Experiences of an American woman who was married to a Serb.

Monday, September 17, 2007

The Horrible Thing About Zadar Croatia

This is an undeniably lovely place to live, if you can get your breath back after hearing the real estate prices. When my husband was born here 45 years ago, he says it was a town of about 20,000. Now the population is in the six figures and the town council reportedly has plans for at least a million, and to buy an acre of land far outside town and not near water costs about a million Euros....

We walk through town and my husband points out new giant apartment complexes and says, "That was an orchard before. That one was a vineyard. This was a factory." We sit on a park bench by the water, eating a lunch of cheese and apples. I say, "How many construction cranes can you count from here?" "Oh I dont know, at least ten."

I ask if all of this development bothers him as it did me when they coated the apple orchards of my childhood home with "executive" housing estates. No, he says, it is ok. He is just bemused, and rather proud. He himself has always known this was one of the finest places on earth, with the Adriatic coast and the mountains so close to each other. Now the rest of the world does too. No wonder everyone wants to live in Zadar.

Luckily, unlike what we hear about Montenegro where Russian cash is flowing down like a huge champagne fountain gushing into the sea and buildings are being built with very little urban planning (but lots of compensation), Zadars growth is managed fairly carefully. I met an American woman on the sidewalk near the famous Zadar sea organ and she said her homes planning permission took three years to work its way through city hall. So many new regulations to be considered and a pile up of plans all crashing together.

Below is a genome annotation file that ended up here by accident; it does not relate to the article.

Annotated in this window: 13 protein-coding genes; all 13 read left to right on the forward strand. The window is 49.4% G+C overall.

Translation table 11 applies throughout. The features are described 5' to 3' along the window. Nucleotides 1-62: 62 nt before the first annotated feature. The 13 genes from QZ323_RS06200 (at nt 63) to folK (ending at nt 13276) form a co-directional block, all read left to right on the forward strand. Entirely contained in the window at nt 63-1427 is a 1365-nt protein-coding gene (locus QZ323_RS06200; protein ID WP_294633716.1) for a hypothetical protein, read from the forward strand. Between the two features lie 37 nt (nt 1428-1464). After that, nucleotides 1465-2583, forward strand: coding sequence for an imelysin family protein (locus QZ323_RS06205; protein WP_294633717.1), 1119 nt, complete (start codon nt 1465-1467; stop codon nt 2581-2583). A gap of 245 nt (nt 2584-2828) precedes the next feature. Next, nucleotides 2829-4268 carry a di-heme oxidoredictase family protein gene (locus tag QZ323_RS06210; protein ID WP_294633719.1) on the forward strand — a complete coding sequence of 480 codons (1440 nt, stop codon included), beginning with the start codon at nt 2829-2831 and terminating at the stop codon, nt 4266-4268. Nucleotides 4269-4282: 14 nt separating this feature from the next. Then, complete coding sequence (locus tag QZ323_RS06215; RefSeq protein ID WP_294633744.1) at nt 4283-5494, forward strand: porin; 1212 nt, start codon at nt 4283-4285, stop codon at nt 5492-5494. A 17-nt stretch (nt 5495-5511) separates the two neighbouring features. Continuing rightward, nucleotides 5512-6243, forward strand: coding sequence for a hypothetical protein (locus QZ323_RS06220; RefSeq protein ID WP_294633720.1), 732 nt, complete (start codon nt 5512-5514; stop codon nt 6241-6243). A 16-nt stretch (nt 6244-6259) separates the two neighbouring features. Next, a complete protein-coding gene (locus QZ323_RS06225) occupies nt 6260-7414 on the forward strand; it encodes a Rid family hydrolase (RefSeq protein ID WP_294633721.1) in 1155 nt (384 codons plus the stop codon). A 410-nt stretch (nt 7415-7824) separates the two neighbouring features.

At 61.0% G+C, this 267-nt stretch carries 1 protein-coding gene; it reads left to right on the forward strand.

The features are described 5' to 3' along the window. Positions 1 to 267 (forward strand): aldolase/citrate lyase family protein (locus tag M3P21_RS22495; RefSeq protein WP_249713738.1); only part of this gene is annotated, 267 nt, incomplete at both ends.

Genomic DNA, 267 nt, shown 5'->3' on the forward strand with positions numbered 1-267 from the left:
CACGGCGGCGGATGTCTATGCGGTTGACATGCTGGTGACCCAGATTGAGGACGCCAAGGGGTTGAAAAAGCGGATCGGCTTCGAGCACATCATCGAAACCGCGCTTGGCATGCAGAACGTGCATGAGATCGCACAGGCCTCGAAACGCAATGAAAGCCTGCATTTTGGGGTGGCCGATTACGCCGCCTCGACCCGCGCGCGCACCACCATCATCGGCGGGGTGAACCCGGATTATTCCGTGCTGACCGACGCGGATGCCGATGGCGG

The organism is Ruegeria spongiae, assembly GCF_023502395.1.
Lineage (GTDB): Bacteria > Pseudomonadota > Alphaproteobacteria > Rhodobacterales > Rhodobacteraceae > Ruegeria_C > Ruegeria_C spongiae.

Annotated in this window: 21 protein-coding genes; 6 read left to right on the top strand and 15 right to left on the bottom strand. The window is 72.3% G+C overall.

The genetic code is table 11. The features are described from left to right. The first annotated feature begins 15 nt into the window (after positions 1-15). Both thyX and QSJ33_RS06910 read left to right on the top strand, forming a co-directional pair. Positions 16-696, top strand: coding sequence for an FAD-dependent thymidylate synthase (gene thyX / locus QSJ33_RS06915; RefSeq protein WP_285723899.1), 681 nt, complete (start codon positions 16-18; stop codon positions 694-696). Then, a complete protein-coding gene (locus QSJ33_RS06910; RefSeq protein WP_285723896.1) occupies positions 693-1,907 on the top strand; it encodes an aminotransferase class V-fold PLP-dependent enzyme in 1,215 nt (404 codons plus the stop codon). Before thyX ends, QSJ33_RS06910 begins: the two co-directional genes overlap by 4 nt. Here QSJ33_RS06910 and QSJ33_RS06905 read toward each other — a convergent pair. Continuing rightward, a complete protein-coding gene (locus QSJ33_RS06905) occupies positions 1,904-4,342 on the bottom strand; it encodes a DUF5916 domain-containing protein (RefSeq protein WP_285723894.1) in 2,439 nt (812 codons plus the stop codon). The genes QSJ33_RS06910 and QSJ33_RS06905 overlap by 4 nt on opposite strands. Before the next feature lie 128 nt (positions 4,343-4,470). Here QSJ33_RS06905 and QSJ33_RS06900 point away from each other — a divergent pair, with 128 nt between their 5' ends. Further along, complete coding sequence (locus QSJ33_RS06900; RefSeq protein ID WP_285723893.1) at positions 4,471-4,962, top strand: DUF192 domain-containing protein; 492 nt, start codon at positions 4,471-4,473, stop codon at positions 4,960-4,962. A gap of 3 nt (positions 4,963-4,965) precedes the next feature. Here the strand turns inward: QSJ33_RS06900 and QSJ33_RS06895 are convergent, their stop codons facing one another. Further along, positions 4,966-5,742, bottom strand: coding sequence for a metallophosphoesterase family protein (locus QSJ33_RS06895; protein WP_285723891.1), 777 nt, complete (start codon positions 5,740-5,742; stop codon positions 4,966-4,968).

And the nicest thing about much of the growth is that it is for Summer people who tend to show up July-August and then vanish. So, you can always do what my in-laws do and get yourself an inexpensive little mountain cabin to visit when the Zadar crowds and heat are too bothersome.

So what, you ask, is the horrible thing about Zadar Croatia? The tomatoes.

The tomatoes in the greenmarket are simply dreadful. It is like being back in an American Supermarket. They are round and red and tasteless. Too firm, too transported, too mass market grown.

Why? I ask. My husband explains no one grows tomatoes for market here. The soil is too sandy and rocky. The water, sparse. Tomatoes are grown in the Croatian hinterlands and trucked in. Sombor Serbia, where we live, has been suffering in comparison to Zadar this past week. The sun, the sea, the clean brisk air, the positive outlook of natives... but now Sombor triumphs. Sombor tomatoes are heavenly. They truly deserve the name "paradise."

Do we have to choose just one place to live in former Yugoslavia? I ask my husband. I do not think I can stand to chose between Zadar sunlight and Sombor tomatoes. No, he says. We can live in both and move about like gypsies. I laugh. That suits me just fine. Now all I have to do is start growing bucketloads of cilantro and my life here will be complete.

1 comment:

Anonymous said...

I agree on cilantro. I love it and use it too. I have no idea why it is non existant in Serbia...Celery too...Since this is an old post ,let me know if you have planted them ...Maybe I can get some seeds from you.